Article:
Originally, the vacant land around what is now Lake Havasu City was an abandoned military landing strip and given to the state of Arizona by the U.S. Federal Government. Robert McCulloch, chairman of the McCulloch Oil Corporation, made a deal with the state and received the property for free with a promise that he develop the land. He built Lake Havasu City as a retirement community, but because the development was isolated far from centers of population in a very hot, dry climate, it was difficult to attract prospective buyers.

In 1962, his enterprising real estate agent, Robert Plumber, heard that the London Bridge, which served as a crossing over the River Thames in London, England for more than 140 years, was "falling down," literally sinking into the Thames. He predicted that the bridge would attract potential land buyers to the area and convinced McCullough to submit the winning bid for $2.5 million. In 1968, McCullough spent another $7 million to move the bridge to Lake Havasu City, which took a total of three years. The bridge's facing stones were disassembled, numbered and transported by sea and land and re-assembled. The original stone was used to clad a new concrete structure that was built on land between the main part of the city and a peninsula jutting into Lake Havasu. Once completed, a channel was dredged under the bridge and flooded, creating an island.

The brilliant marketing scheme worked, setting the city apart from other desert playgrounds, and land sales improved. Since McCullough had obtained the land at no cost, the sale of the properties paid for the bridge, the shipping and more. Recent years have seen much development in the area of the bridge to increase tourist interest with a quaint English-style open-air village to replace the original mall was undertaken by the Lake Havasu City Convention & Visitors Bureau.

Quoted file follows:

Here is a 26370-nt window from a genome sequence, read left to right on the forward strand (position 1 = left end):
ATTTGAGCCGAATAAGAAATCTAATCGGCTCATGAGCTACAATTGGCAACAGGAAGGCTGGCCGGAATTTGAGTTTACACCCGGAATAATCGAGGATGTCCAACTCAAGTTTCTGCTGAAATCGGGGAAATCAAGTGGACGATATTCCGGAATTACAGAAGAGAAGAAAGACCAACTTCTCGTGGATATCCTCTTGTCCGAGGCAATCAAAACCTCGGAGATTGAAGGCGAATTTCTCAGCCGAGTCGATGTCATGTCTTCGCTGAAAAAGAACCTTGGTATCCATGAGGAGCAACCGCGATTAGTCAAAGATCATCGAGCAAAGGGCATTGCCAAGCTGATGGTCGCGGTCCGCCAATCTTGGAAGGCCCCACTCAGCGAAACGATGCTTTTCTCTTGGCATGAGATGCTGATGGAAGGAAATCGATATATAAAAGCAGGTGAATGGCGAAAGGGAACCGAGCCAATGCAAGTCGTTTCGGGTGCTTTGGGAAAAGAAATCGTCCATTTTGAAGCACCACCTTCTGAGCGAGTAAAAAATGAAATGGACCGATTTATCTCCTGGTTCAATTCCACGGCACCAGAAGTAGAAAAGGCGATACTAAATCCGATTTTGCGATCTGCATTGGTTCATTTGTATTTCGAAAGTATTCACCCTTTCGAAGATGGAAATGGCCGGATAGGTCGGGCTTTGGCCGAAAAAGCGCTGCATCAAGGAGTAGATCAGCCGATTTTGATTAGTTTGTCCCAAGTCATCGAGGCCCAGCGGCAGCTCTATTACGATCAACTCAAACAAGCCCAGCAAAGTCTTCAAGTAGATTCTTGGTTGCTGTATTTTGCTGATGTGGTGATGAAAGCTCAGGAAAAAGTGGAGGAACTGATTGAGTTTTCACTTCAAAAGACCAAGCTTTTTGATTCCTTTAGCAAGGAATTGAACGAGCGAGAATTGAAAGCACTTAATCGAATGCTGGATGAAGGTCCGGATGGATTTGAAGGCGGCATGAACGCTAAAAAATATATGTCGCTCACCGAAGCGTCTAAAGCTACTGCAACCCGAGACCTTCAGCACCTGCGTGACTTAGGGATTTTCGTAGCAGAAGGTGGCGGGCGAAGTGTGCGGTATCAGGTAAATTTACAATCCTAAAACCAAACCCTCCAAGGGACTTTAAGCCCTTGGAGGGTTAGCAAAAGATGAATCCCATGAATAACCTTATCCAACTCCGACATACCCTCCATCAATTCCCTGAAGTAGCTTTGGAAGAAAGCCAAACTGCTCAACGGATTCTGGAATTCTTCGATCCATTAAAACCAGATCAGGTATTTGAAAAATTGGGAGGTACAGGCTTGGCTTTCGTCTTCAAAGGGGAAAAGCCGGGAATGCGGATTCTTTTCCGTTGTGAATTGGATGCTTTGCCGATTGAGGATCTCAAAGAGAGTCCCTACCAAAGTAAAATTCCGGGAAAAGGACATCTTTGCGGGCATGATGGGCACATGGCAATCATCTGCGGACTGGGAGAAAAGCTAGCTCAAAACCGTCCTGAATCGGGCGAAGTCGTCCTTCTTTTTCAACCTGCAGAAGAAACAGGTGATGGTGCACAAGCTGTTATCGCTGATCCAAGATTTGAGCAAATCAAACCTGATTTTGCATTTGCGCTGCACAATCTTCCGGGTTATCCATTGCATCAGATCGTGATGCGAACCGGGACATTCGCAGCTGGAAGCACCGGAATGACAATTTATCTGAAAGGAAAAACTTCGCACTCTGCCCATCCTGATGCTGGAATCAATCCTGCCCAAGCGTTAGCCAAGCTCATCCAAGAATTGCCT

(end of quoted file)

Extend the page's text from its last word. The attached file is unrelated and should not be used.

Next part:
Time to Move On

As Joni Mitchell noted, nothing stays the same. It's a shame that we won't be returning to the Islander Resort, but we did scout out the four state parks located north and south of the city and were delighted to discover they are in some of the most alluring spots along the river. Although not as luxurious as the resort, they are also not as large and populated and are nestled in peaceful canyon-walled coves or set on white beaches far from the hustle and bustle of the city. It may just be that we've found another slice of paradise after be continued!

Thanks for taking the time to travel to Lake Havasu with me. I hope you'll take a look at the photo gallery that follows. Click on one to view as a slide show.

3 thoughts on “Lake Havasu: Paradise Lost”

  1. You still got some very nice shots. I haven’t been to Havasu since the mid-80s. I had a boyfriend then who had a Hobie Cat so we went once a year to some Hobie event and stayed at the Nautical Inn and sailed constantly. Is that still there?

    I’ve never heard of park models before. Interesting concept, I guess. Not sure I would want to live at Havasu permanently, though, since it seems even hotter than Phoenix and I do remember it being very busy and loud whenever we went. Sorry it’s not the same as it used to be for you…

    1. Thanks, Candace. Yes, I do believe the Nautical is still there and I agree, I would not want to live in Lake Havasu City year ’round. It is very hot with not a lot of trees and vegetation. Normally we avoid the spring break and summer vacation crowds when it becomes too jammed with people, cars and water toys for me; I never suspected they’d still be around in October! I prefer a more natural and peaceful environment. However, they do have a hot air balloon festival in February that is worth the drive and the area is far less crowded.

  2. Lyndie,
    I enjoy very much reading and re-reading your blog(s). You include so many great pictures that I feel like I was there. Aloha. PS. I hope you plan to do one about birdy Verrado!

Comments are closed.